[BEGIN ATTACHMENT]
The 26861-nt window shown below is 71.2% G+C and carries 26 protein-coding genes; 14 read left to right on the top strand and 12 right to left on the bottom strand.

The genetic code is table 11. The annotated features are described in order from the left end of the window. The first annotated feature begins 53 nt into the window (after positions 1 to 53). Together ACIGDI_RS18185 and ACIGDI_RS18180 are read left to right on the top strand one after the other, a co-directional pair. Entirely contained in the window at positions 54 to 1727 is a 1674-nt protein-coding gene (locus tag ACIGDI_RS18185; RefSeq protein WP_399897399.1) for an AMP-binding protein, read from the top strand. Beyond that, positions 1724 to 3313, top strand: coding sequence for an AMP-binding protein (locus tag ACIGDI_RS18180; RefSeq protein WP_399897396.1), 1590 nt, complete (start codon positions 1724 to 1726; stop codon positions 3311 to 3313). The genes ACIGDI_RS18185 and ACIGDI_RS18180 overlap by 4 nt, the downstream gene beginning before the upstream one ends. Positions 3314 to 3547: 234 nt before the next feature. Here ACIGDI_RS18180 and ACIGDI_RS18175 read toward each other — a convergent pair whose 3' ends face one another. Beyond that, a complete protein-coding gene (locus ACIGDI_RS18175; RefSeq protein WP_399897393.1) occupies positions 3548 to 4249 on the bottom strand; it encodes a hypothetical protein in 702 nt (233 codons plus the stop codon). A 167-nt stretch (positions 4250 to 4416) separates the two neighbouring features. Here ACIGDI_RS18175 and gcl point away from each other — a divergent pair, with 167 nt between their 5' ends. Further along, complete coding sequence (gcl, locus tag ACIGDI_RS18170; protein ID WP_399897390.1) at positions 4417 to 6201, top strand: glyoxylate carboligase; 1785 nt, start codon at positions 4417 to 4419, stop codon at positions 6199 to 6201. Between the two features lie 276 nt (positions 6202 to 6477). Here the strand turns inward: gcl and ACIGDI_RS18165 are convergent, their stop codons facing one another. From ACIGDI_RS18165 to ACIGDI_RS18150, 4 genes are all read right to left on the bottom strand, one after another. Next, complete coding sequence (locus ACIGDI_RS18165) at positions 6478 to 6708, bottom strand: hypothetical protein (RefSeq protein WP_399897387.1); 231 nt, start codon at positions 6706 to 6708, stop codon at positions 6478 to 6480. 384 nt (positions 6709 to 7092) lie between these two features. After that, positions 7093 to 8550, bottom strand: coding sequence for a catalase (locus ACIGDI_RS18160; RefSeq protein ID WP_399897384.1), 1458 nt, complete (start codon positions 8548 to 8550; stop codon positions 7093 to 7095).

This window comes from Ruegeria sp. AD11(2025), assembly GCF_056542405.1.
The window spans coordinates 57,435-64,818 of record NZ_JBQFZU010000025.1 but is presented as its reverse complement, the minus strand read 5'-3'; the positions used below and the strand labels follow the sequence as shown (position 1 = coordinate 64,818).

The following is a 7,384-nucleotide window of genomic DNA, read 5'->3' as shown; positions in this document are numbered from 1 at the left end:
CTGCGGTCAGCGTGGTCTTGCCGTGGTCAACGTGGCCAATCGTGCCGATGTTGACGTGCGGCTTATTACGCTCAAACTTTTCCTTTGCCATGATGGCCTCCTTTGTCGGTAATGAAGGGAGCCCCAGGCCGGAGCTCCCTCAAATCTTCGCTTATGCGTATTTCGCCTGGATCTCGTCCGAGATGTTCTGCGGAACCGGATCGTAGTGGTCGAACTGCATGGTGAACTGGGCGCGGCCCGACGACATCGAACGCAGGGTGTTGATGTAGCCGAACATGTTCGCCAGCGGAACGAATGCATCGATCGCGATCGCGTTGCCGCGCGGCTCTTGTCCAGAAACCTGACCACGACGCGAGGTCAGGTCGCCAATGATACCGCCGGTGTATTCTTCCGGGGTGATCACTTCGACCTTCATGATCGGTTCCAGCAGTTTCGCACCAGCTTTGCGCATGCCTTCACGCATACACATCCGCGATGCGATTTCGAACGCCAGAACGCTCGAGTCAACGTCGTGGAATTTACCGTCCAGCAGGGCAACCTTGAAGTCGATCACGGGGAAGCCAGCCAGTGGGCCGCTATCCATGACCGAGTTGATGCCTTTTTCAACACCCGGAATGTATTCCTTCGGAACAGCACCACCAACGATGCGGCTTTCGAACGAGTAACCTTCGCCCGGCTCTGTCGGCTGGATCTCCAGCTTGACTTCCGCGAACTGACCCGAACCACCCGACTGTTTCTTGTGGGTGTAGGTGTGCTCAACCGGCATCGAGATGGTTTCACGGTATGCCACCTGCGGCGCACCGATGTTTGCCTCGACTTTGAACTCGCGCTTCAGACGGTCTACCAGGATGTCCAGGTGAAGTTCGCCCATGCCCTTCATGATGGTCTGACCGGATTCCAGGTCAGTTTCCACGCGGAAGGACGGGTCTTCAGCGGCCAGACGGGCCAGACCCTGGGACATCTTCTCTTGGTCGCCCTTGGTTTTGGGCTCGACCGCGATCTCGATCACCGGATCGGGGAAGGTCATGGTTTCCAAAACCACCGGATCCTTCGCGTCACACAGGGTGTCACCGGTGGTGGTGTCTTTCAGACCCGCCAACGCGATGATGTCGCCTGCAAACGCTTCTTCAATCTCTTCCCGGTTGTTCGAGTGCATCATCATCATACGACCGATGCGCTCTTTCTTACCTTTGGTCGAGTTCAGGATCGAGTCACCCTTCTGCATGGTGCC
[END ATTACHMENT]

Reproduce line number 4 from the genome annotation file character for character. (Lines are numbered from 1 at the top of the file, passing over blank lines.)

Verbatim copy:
The window spans coordinates 57,435-64,818 of record NZ_JBQFZU010000025.1 but is presented as its reverse complement, the minus strand read 5'-3'; the positions used below and the strand labels follow the sequence as shown (position 1 = coordinate 64,818).